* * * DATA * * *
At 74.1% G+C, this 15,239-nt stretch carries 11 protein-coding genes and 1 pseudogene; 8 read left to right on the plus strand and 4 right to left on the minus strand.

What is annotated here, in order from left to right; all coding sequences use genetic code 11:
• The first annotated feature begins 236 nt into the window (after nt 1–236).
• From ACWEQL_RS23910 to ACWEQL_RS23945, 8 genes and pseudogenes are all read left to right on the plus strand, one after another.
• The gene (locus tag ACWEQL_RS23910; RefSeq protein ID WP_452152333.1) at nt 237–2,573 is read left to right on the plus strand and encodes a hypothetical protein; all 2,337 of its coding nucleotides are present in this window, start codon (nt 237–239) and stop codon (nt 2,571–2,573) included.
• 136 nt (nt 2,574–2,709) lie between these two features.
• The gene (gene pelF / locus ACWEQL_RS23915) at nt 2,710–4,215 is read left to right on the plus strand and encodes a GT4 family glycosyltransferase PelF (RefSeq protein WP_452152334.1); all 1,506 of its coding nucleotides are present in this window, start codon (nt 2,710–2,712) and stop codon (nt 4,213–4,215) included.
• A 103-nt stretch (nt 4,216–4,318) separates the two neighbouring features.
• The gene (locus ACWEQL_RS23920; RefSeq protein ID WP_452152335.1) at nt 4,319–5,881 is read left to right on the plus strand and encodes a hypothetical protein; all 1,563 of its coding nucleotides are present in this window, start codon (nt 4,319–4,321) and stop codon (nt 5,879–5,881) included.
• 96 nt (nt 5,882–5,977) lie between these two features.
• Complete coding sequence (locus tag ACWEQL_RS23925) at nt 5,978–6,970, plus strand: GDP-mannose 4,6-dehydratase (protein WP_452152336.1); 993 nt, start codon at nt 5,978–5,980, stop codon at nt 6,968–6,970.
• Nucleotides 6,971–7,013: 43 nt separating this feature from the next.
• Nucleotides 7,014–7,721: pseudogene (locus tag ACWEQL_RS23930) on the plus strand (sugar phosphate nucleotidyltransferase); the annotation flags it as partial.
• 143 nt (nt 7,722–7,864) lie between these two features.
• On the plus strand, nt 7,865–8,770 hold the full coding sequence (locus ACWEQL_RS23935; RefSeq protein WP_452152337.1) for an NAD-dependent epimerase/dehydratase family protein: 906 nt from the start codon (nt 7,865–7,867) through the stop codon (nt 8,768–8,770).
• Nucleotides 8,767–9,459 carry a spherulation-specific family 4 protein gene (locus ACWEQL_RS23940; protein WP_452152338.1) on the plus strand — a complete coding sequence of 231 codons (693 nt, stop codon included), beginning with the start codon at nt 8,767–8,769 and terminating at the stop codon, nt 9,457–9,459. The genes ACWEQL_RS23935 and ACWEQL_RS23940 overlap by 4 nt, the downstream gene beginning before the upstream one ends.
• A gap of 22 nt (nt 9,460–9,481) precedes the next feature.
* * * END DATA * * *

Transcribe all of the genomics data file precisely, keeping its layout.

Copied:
At 74.1% G+C, this 15,239-nt stretch carries 11 protein-coding genes and 1 pseudogene; 8 read left to right on the plus strand and 4 right to left on the minus strand.

What is annotated here, in order from left to right; all coding sequences use genetic code 11:
• The first annotated feature begins 236 nt into the window (after nt 1–236).
• From ACWEQL_RS23910 to ACWEQL_RS23945, 8 genes and pseudogenes are all read left to right on the plus strand, one after another.
• The gene (locus tag ACWEQL_RS23910; RefSeq protein ID WP_452152333.1) at nt 237–2,573 is read left to right on the plus strand and encodes a hypothetical protein; all 2,337 of its coding nucleotides are present in this window, start codon (nt 237–239) and stop codon (nt 2,571–2,573) included.
• 136 nt (nt 2,574–2,709) lie between these two features.
• The gene (gene pelF / locus ACWEQL_RS23915) at nt 2,710–4,215 is read left to right on the plus strand and encodes a GT4 family glycosyltransferase PelF (RefSeq protein WP_452152334.1); all 1,506 of its coding nucleotides are present in this window, start codon (nt 2,710–2,712) and stop codon (nt 4,213–4,215) included.
• A 103-nt stretch (nt 4,216–4,318) separates the two neighbouring features.
• The gene (locus ACWEQL_RS23920; RefSeq protein ID WP_452152335.1) at nt 4,319–5,881 is read left to right on the plus strand and encodes a hypothetical protein; all 1,563 of its coding nucleotides are present in this window, start codon (nt 4,319–4,321) and stop codon (nt 5,879–5,881) included.
• 96 nt (nt 5,882–5,977) lie between these two features.
• Complete coding sequence (locus tag ACWEQL_RS23925) at nt 5,978–6,970, plus strand: GDP-mannose 4,6-dehydratase (protein WP_452152336.1); 993 nt, start codon at nt 5,978–5,980, stop codon at nt 6,968–6,970.
• Nucleotides 6,971–7,013: 43 nt separating this feature from the next.
• Nucleotides 7,014–7,721: pseudogene (locus tag ACWEQL_RS23930) on the plus strand (sugar phosphate nucleotidyltransferase); the annotation flags it as partial.
• 143 nt (nt 7,722–7,864) lie between these two features.
• On the plus strand, nt 7,865–8,770 hold the full coding sequence (locus ACWEQL_RS23935; RefSeq protein WP_452152337.1) for an NAD-dependent epimerase/dehydratase family protein: 906 nt from the start codon (nt 7,865–7,867) through the stop codon (nt 8,768–8,770).
• Nucleotides 8,767–9,459 carry a spherulation-specific family 4 protein gene (locus ACWEQL_RS23940; protein WP_452152338.1) on the plus strand — a complete coding sequence of 231 codons (693 nt, stop codon included), beginning with the start codon at nt 8,767–8,769 and terminating at the stop codon, nt 9,457–9,459. The genes ACWEQL_RS23935 and ACWEQL_RS23940 overlap by 4 nt, the downstream gene beginning before the upstream one ends.
• A gap of 22 nt (nt 9,460–9,481) precedes the next feature.